For a far-too-short moment, it looked like it might actually happen.
Robert Plant, Jimmy Page, John Paul Jones, and Jason Bonham performed as Led Zeppelin for one magical night in December of 2007. It was one of the rock era’s most anticipated shows, and the post-show buzz about a long-term reunion wouldn’t go away. Even after Robert Plant clearly stated he wouldn’t be part of a reunion tour, Page, Jones, and Bonham continued to jam together with various lead singers. Eventually, after months of speculation, the project fizzled.
Behind the scenes, Jason Bonham was devasted. He had come to anticipate being part of a reunion project, and having it fall apart was a major blow to the son of original Zeppelin drummer John Bonham.
Jason spent a few months wondering what to do, and then it hit him. He isn’t Led Zeppelin, but as the son of one of the band members, he is intimately familiar with the band. His perspective is unique and intriguing, and it is about to come to the stage in “Jason Bonham’s Led Zeppelin Experience”.
According to Bonham, this will not be a tribute show. Nobody will be dressed up like Page and Plant. Instead, Bonham plans to tell personal stories about growing up surrounded by the madness that was Led Zeppelin. Using technology, he will have a chance to jam with his late father on “Moby Dick” and “When The Levee Breaks”. The show will include intimate stories, video, and audio from the young life of Jason Bonham and will celebrate the life of his legendary father.
From a branding point of view, I think this is interesting – in a positive way.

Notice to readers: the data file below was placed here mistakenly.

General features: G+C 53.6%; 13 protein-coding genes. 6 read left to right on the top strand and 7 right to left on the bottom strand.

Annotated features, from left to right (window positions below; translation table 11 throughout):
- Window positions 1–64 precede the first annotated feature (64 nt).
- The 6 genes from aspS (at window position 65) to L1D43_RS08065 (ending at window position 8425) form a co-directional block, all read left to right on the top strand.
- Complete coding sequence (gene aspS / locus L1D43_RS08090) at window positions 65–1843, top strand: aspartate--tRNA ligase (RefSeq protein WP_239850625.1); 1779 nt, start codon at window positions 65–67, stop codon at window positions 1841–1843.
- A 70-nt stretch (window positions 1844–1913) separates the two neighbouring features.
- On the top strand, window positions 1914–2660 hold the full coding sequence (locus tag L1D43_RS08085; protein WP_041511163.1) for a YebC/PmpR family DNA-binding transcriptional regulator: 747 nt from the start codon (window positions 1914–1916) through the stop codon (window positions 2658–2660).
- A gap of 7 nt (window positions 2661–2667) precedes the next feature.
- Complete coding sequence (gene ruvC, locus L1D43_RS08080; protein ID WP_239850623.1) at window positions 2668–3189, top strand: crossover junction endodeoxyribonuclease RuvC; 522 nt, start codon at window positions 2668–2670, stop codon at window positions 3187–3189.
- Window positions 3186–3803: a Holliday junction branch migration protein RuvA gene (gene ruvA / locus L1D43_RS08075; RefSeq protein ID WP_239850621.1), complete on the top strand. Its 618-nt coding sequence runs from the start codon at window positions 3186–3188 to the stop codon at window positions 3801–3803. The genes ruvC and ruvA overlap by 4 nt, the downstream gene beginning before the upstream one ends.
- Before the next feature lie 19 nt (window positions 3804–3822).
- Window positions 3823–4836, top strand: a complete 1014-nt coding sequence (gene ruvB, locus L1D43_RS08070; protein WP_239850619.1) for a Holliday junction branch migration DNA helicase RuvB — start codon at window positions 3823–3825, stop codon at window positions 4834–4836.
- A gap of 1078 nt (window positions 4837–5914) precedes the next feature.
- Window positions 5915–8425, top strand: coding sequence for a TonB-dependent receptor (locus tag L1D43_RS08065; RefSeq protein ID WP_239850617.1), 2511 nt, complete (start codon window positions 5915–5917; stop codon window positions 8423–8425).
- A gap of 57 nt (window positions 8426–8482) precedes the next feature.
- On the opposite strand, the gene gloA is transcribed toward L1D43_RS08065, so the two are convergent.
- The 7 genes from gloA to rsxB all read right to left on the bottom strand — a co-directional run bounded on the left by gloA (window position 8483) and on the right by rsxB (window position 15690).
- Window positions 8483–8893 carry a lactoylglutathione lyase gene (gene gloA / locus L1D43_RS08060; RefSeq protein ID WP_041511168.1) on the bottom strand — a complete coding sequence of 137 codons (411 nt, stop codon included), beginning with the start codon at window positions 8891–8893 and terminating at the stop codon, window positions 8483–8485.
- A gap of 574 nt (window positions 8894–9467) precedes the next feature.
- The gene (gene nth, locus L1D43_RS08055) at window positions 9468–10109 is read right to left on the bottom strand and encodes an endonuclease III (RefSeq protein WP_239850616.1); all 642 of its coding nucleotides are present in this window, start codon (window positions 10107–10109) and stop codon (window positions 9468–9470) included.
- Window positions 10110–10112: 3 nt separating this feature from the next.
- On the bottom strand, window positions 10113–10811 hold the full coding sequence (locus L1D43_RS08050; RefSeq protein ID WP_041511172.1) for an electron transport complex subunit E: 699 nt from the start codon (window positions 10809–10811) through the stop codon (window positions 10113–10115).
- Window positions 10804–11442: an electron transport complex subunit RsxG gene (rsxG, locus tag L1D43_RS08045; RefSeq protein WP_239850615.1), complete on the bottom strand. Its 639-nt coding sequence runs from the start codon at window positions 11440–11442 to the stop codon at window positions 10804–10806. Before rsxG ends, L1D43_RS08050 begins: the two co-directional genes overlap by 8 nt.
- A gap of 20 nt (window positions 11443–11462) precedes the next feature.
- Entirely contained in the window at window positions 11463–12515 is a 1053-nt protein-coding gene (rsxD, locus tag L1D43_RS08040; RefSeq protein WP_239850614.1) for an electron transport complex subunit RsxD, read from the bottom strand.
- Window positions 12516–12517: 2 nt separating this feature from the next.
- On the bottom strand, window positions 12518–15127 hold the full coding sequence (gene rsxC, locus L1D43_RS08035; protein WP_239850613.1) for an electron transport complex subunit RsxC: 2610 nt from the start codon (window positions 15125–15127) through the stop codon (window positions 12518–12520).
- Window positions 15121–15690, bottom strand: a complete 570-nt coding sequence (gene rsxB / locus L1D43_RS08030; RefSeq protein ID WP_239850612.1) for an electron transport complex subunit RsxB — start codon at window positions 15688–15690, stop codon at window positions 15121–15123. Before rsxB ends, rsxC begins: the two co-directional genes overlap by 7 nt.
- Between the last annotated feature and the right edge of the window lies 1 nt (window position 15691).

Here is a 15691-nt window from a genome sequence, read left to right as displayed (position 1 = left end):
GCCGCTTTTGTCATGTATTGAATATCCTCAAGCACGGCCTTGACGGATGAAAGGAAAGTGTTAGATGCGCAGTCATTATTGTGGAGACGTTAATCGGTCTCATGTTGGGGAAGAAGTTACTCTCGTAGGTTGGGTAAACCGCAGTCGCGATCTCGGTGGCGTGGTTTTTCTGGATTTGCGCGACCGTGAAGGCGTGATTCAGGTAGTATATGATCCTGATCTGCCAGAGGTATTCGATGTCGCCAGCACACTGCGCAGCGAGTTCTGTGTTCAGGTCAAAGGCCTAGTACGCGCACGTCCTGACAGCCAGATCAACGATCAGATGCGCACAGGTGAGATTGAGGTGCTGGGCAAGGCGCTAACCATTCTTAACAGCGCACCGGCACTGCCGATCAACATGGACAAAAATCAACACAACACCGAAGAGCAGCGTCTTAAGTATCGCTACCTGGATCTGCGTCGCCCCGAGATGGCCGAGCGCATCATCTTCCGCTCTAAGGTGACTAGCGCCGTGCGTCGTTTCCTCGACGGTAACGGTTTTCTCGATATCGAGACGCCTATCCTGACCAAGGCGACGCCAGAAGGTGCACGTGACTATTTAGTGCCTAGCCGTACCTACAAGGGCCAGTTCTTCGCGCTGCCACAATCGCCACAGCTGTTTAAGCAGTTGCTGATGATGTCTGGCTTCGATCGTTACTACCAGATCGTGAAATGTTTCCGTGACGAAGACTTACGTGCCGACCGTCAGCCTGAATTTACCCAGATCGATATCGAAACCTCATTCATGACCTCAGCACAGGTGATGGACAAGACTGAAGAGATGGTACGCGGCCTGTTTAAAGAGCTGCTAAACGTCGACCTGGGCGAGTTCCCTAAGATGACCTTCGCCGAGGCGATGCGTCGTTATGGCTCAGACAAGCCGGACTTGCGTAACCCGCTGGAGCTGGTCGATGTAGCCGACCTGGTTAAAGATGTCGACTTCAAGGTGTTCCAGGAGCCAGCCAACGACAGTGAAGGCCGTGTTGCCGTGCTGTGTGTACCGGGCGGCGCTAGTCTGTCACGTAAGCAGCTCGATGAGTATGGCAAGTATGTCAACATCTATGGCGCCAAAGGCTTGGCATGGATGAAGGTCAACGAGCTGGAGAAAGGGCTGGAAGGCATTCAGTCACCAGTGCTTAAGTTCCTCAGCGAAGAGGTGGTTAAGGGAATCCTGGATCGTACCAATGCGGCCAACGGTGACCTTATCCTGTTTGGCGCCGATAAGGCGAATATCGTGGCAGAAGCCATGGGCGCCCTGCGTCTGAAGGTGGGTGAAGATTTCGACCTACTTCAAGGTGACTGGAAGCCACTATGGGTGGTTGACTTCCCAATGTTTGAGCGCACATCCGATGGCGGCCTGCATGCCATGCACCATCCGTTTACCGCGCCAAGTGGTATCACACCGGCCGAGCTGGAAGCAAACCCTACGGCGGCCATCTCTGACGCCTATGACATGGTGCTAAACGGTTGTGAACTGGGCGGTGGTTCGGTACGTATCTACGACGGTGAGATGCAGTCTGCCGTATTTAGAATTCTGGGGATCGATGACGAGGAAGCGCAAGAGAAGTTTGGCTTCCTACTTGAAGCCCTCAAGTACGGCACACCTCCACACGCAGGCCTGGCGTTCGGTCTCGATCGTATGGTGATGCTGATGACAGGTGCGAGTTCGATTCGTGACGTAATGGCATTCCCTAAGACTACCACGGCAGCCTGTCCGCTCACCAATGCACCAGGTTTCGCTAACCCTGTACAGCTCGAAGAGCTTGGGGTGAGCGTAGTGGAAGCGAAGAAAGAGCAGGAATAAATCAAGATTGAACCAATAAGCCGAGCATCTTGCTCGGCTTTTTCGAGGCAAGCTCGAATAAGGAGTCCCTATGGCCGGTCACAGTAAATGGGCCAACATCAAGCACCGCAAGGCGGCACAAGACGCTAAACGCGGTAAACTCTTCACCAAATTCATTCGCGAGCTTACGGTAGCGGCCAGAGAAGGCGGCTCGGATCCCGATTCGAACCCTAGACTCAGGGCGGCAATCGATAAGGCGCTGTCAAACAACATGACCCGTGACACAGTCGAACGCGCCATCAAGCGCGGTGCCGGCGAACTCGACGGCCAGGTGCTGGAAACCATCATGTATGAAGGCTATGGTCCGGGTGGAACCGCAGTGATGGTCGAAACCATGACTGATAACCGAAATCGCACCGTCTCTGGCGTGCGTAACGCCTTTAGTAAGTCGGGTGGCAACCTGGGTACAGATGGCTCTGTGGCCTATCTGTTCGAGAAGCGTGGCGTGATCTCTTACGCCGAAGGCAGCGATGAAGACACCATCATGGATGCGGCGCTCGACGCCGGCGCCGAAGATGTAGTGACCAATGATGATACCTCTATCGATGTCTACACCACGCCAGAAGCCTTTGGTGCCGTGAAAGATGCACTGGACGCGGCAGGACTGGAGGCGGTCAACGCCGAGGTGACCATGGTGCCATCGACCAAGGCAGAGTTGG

“Jason Bonham’s Led Zeppelin Experience” is not being sold to anyone as Led Zeppelin, so nobody is buying fake goods. Instead, it is a fresh perspective on a band that the world just can’t seem to ever get enough of.
As long as Jason Bonham never tries to pass this off as the “new” Led Zeppelin, this should be an interesting project.
Like last year’s Star Trek movie, which never pretended to be the old Star Trek.
Like pro sports teams who wear special retro-jerseys to pay tribute to old teams, yet never try to be those old teams.
Like ABBA creating the “Mamma Mia” musical, but never trying to capture the same on-stage magic from the 1970′s.
Sadly, some bands fail to respect it. Creedence Clearwater Revisited tries to pass off CCR without John Fogerty. Can’t be done. The Guess Who fraudulently tour around without Burton Cummings and Randy Bachman, who instead play together under their own names. That’s exactly what Jason Bonham won’t be doing.
Brands that can respect the past, without trying in vain to recreate it, can revive interest and passion. Brands that attempt to fool us with fake ingredients or replacement parts usually serve to further damage the brand.
This video of Jason and John Bonham shows just how engaging this tour could potentially be.